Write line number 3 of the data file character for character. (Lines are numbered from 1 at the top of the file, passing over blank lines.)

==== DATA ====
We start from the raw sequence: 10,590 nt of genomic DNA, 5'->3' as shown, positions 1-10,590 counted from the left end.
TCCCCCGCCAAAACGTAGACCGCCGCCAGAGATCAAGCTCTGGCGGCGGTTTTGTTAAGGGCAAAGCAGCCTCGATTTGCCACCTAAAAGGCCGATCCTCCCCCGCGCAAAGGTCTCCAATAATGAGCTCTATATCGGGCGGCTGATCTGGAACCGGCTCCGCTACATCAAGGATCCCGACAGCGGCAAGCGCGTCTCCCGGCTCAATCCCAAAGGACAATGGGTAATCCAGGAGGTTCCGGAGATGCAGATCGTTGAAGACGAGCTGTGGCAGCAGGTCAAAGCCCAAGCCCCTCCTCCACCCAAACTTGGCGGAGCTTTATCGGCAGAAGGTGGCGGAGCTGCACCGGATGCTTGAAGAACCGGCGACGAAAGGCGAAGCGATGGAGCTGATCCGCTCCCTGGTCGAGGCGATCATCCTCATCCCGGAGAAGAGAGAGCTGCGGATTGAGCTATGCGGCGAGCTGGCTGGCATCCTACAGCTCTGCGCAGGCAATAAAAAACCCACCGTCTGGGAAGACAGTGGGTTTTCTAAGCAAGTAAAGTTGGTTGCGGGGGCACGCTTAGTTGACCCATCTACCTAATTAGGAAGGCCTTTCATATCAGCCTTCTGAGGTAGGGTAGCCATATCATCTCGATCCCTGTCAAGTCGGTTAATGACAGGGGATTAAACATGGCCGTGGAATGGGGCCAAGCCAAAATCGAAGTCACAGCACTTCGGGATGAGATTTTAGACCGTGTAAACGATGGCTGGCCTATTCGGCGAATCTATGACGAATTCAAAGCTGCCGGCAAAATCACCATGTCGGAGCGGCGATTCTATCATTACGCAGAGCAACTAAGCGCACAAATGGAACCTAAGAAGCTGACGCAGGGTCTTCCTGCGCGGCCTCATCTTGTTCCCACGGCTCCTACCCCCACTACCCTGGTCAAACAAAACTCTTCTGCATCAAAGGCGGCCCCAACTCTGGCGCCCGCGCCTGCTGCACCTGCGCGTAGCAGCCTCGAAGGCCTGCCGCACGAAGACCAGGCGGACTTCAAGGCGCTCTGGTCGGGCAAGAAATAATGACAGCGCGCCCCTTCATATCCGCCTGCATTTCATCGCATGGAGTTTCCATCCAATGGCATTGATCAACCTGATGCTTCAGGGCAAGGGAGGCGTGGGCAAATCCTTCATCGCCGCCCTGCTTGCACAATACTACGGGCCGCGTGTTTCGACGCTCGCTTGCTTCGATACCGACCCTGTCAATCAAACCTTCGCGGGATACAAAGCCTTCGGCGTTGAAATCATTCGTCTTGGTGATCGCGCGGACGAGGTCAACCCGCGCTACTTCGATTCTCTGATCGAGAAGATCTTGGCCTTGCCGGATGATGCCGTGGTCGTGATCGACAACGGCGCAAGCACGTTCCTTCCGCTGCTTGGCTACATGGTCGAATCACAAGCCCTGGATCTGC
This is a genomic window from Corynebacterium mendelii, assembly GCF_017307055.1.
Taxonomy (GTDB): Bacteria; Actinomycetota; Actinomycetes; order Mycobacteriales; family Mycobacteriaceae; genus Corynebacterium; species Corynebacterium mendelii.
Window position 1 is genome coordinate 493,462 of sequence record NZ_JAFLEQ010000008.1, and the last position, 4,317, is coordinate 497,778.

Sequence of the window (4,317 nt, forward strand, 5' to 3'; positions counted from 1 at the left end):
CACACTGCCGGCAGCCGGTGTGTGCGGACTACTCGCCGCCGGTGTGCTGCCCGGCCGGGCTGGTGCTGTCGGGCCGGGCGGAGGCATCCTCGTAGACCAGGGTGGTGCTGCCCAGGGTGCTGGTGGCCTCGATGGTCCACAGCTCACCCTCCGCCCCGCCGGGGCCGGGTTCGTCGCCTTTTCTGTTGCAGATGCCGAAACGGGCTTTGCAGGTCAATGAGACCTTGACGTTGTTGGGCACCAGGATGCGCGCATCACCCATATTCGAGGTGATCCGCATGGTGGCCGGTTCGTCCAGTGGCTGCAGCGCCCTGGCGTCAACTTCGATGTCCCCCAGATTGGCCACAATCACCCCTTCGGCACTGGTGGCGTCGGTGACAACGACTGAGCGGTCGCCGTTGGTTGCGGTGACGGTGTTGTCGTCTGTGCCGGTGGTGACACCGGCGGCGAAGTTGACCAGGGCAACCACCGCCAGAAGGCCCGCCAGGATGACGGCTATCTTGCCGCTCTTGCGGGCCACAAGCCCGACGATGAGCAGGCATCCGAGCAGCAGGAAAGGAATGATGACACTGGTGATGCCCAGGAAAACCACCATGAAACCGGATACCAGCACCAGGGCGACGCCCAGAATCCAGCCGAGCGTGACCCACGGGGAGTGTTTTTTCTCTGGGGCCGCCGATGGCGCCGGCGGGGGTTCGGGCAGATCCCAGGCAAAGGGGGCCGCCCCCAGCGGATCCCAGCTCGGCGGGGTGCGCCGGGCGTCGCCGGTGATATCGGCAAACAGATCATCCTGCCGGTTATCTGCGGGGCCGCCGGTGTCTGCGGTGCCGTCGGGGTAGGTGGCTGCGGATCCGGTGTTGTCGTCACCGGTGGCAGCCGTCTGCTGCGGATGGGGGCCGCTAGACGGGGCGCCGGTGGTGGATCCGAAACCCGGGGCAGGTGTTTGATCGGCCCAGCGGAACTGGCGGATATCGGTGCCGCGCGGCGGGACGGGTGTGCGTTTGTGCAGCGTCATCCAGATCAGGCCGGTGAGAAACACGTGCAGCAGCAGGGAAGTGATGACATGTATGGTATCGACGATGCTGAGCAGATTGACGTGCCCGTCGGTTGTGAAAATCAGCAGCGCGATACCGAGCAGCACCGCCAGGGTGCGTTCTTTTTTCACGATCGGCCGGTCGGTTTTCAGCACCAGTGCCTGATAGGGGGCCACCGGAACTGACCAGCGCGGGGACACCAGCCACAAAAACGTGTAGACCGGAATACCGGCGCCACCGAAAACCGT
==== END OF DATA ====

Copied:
This is a genomic window from Corynebacterium mendelii, assembly GCF_017307055.1.